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Wednesday, April 10, 2013
Old man Pettitte still rolling along

By Wallace Matthews

Pettitte
Andy Pettitte allowed just one run over seven stellar innings against the Indians.
CLEVELAND -- Remember when Andy Pettitte wasn't sure whether he wanted to pitch anymore?

Me neither.

Watching Pettitte, with the cushion of a lead that started at four and bulged to nine runs by the seventh inning, carve up the Cleveland Indians with surgical precision Tuesday night, it's becoming harder and harder to believe that 2011 ever happened or that anything like it will happen again soon.

That was the season Pettitte spent at home with his family in Texas, savoring the joys of fatherhood, husbandry and having a summer off without having to go to work every day.

Well, listen to Pettitte today: "I feel like I can pitch at a high level for a long time. If I didn't think so, I wouldn't have come back."

Assuming he stays healthy -- and that is a big assumption, considering Pettitte has not been able to put in a full 32-start season since 2009, when he was a mere 37 -- I don't think we'll be planning a Pettitte Retirement Tour anytime soon.

Pettitte worked seven innings Tuesday night, allowing just one run -- a solo home run by Asdrubal Cabrera leading off the sixth, when the Yankees were up 9-0 -- and five hits, walking three and striking out four. In two starts this season, Pettitte is now 2-0. He has allowed just two runs in 15 innings for a 1.20 ERA. And even though he almost never hits 90 mph on the radar gun, you always have the feeling that when he is on the mound, he is in complete control of the hitters and the game.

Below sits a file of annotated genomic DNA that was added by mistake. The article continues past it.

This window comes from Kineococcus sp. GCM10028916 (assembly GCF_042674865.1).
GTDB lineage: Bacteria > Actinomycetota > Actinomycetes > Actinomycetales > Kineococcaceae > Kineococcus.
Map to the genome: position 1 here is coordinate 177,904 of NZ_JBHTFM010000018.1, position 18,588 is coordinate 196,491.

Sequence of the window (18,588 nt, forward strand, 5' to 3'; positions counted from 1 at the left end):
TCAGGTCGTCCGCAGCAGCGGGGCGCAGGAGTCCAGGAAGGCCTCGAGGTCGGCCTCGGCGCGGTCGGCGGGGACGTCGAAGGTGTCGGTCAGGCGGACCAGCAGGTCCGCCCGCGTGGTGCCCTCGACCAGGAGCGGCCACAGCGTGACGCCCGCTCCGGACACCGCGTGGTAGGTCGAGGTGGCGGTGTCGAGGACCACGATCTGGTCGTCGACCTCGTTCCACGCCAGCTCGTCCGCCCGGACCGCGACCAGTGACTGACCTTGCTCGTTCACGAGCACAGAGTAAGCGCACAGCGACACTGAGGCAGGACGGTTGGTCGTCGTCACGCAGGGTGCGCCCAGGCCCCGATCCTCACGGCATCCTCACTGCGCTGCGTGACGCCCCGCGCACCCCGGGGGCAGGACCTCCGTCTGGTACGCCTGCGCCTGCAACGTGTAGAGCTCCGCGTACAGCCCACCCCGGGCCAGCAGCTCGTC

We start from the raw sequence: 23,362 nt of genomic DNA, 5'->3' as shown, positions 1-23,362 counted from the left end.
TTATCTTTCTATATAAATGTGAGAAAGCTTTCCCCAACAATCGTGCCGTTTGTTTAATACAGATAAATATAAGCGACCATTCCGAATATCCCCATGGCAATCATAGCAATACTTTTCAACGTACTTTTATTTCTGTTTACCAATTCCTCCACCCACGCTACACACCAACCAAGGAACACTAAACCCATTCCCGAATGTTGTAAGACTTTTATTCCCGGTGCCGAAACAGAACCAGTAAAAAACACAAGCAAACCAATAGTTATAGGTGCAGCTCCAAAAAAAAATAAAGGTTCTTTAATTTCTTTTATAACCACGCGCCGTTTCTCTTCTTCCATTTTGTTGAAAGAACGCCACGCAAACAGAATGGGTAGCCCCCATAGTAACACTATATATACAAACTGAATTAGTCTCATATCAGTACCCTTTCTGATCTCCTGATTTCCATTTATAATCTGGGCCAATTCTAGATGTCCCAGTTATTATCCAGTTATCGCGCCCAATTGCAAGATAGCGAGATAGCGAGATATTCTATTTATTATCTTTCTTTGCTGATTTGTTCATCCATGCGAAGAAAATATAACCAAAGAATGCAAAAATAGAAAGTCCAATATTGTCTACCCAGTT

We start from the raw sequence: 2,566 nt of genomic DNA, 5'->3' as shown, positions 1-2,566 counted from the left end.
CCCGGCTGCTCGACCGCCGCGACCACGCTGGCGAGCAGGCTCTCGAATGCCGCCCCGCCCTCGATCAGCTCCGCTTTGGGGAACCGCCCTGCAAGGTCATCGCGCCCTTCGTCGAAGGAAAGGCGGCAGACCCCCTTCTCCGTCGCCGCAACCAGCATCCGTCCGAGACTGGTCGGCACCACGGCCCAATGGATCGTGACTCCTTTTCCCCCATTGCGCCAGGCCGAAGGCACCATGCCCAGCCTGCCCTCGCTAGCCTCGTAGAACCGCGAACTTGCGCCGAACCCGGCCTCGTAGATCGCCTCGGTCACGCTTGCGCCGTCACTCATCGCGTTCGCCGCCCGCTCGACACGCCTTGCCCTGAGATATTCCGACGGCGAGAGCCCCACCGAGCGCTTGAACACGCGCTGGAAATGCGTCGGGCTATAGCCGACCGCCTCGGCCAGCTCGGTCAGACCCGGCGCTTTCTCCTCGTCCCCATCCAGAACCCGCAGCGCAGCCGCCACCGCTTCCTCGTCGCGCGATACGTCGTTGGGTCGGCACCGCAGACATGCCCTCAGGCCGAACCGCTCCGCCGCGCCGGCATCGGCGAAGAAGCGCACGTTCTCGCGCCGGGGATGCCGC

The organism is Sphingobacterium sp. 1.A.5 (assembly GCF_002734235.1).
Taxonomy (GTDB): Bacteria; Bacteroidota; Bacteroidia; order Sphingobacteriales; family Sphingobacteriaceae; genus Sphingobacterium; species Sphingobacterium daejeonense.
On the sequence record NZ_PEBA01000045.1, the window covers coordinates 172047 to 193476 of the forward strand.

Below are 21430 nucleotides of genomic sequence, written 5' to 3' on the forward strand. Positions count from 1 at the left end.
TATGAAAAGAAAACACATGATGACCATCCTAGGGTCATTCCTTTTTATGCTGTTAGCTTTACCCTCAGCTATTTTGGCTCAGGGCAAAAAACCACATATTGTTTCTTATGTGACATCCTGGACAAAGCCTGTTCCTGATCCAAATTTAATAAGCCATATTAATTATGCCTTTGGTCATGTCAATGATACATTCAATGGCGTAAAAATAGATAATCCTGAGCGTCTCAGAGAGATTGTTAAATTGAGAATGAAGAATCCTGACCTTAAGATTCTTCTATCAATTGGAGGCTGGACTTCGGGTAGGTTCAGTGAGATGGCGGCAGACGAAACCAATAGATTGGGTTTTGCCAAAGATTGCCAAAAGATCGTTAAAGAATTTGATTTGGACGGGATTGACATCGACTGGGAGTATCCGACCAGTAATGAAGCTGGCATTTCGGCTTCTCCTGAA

"I felt pretty good," said Pettitte, who will turn 41 on June 15. "I felt like I was a little off as far as my command. But obviously, seven innings, one run, I'll take that."

So will the Yankees. Joe Girardi's theory is that the Yankees' offense is more productive with Pettitte on the mound, because his efficiency ensures the hitters will not be on the field very long between at-bats.

"Andy’s a guy who keeps people involved," Girardi said. "He’s not a guy who’s going to get a lot of long counts, usually. He works fairly quickly, and guys like to work behind him. The long counts can make the innings long for hitters. They don’t feel like they can get in rhythm, and that’s why they like playing behind him."

They might as well get used to it, because two years after his "retirement," Pettitte looks to be here for the long haul.

QUESTION: How long do you think Pettitte will continue to pitch at this level? Over/under on starts this year: 25. How many you got?